TEHRAN – Iranian authorities have recently confiscated 15 prehistoric objects, which were kept unlawfully in a pharmaceutical warehouse in Zahedan, southeastern Sistan-Baluchestan province.
The relics, estimated to date back to the Iron Age, have been unearthed in the historical sites in the west of the country, a senior police official in charge of protecting cultural heritage said on Saturday, CHTN reported.
Under the guise of medicine, historical relics entered Zahedan and were probably to depart from the country via Pakistan, Reza Keikhah Aria announced.
Home to almost half of Iran’s UNESCO sites, western Iran is a land of hospitable people, wild extremes, and wilder history, and it may be an independent traveler’s adventure playground. The region also witnessed the rise and fall of many great empires once bordering Mesopotamia, Ottoman Turkey, and Czarist Russia.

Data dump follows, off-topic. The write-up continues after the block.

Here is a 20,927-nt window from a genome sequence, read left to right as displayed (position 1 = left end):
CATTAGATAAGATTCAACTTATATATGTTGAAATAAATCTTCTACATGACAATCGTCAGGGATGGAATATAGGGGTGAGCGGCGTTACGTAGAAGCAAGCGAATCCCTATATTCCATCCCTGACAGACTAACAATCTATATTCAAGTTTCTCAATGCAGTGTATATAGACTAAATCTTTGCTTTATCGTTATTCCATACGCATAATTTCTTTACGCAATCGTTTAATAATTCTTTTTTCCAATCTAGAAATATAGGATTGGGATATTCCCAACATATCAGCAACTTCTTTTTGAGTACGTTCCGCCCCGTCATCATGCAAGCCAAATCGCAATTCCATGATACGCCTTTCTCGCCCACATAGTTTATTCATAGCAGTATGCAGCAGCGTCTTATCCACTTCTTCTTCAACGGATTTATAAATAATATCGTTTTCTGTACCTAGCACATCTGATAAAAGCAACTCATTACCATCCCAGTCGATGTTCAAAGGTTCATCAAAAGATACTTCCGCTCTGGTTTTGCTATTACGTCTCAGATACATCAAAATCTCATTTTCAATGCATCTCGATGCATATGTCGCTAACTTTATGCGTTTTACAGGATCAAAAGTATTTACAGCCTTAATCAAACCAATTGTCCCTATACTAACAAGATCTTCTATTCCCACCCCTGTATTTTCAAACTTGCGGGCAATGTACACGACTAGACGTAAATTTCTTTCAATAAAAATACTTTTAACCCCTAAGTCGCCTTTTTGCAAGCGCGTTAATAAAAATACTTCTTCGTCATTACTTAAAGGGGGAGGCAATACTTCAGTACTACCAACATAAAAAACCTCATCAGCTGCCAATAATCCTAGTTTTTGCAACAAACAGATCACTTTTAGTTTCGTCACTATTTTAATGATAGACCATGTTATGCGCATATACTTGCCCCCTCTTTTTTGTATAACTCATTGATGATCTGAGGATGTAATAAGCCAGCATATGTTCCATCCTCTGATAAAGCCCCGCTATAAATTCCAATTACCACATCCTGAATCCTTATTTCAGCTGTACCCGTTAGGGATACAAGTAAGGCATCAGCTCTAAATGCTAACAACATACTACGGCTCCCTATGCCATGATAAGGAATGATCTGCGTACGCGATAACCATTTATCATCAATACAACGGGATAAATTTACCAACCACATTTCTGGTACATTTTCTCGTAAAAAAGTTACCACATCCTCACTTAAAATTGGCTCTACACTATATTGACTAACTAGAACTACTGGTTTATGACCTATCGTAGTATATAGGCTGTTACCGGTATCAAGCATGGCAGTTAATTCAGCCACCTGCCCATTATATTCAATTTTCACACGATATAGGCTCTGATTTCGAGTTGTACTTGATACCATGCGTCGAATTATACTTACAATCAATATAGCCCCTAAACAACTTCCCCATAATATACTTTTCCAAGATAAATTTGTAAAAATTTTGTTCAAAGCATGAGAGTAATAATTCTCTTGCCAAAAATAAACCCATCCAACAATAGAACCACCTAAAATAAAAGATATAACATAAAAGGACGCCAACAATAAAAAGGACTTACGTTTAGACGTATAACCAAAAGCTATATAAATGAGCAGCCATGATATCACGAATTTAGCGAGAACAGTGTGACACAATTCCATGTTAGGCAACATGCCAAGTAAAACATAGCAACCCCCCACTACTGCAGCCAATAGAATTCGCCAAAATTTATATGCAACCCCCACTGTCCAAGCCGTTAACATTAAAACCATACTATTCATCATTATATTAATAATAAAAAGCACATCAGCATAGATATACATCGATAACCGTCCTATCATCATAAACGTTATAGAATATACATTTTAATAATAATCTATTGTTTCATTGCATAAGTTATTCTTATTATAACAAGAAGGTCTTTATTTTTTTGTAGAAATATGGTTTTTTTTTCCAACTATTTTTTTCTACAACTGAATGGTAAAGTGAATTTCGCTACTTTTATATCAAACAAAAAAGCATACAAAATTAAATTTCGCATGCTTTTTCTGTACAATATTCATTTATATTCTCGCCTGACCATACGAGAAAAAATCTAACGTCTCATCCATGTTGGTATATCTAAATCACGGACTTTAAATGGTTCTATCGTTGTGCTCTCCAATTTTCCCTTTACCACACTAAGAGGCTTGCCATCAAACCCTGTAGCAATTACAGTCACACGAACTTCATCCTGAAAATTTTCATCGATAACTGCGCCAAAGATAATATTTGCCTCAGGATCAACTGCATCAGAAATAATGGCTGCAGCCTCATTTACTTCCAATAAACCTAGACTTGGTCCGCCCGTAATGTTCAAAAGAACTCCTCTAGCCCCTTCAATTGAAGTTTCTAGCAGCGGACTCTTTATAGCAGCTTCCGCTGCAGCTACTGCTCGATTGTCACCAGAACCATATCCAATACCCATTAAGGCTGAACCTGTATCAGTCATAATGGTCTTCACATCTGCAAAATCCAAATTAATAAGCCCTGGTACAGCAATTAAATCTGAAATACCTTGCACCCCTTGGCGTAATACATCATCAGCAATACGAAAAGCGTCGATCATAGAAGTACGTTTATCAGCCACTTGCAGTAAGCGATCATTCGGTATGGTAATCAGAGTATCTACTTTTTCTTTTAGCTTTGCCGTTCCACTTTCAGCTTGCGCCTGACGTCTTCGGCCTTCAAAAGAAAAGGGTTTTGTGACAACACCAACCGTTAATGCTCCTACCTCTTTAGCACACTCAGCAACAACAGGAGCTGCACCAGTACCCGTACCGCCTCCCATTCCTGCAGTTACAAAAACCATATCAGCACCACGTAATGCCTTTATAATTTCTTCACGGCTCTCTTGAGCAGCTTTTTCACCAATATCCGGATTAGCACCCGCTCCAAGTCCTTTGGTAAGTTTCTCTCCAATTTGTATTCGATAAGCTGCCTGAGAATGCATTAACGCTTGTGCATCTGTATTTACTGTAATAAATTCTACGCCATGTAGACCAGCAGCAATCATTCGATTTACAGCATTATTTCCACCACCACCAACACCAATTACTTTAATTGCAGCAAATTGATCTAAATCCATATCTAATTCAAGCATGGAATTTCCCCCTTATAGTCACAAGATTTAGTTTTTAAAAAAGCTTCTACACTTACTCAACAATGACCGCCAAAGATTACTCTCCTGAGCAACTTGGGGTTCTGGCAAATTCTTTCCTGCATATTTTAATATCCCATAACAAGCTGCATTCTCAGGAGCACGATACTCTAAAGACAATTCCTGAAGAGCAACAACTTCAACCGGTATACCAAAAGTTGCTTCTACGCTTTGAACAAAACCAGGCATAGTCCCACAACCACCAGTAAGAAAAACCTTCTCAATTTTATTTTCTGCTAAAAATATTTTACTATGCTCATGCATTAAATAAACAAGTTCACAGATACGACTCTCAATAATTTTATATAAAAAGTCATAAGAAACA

From the fecund Caspian coast to the stark, mountainous northern borders, and the crumbling desert ruins of the southern plains, the region hosts everything from paddy fields to blizzards to Persian gardens.
Iron Age is in fact final technological and cultural stage in the Stone–Bronze–Iron Age sequence. The date of the full Iron Age, in which this metal, for the most part, replaced bronze in implements and weapons, varied geographically, beginning in the Middle East and southeastern Europe about 1200 BC but in China not until about 600 BC, according to the Encyclopedia Britannica.
Although in West Asia iron had limited use as a scarce and precious metal as early as 3000 BC, there is no indication that people at that time recognized its superior qualities over those of bronze.